This tutorial will cover the basic principles of the Wave Digital Filter (WDF) approach to virtual analog modeling, incorporating recent work. Recent research has expanded the class of circuits that can be modeled with this approach far beyond the original simple linear, passive, static, ladder circuits considered in the 1970s and 80s, to include analog circuits with multiple nonlinearities, time-varying components, complex topologies, and active devices. Recent research has also relaxed assumptions about signal variables (traditionally only voltage waves), discretization methods (traditionally only bilinear transform), and simulation time steps (traditionally fixed), now admitting a wide class of signal variables, traditional and novel discretization methods, and variable time steps.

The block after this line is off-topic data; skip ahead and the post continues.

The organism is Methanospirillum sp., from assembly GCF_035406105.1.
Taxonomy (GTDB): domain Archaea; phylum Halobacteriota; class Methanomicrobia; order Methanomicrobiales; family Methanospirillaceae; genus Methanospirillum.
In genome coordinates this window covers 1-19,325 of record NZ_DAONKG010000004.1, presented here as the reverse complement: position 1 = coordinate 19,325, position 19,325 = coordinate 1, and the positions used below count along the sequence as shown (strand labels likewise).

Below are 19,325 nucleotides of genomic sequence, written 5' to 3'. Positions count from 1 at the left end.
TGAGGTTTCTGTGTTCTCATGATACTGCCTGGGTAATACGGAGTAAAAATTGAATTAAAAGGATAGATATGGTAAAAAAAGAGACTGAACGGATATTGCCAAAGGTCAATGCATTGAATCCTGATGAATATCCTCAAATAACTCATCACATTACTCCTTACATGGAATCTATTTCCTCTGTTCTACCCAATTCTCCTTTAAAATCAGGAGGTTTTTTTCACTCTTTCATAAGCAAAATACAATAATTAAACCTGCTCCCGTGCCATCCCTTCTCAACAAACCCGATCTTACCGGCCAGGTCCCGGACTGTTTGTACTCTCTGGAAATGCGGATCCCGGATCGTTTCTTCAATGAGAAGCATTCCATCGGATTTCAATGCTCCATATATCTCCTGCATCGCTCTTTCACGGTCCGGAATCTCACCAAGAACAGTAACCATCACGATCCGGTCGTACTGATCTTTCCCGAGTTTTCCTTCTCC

Dr. Kurt James Werner has been a Lecturer in Audio at the Sonic Arts Research Centre (SARC) of Queen's University Belfast since early 2017. His research sits at the intersection of Wave Digital Filters, computer modeling of circuit-bent instruments, and the history of music technology. As part of his Ph.D. in Computer-Based Music Theory and Acoustics from Stanford University's Center for Computer Research in Music and Acoustics (CCRMA), he wrote a doctoral dissertation “Virtual Analog Modeling of Audio Circuitry Using Wave Digital Filters.” This greatly expanded the class of circuits that can be modeled using the Wave Digital Filter approach, using the classic Roland TR-808 bass drum circuit as a case study. As a researcher, he also also worked on the history of analog drum machine circuits. As a composer, his music references elements of chiptunes, musique concrète, circuit bending, algorithmic/generative composition, and breakbeat.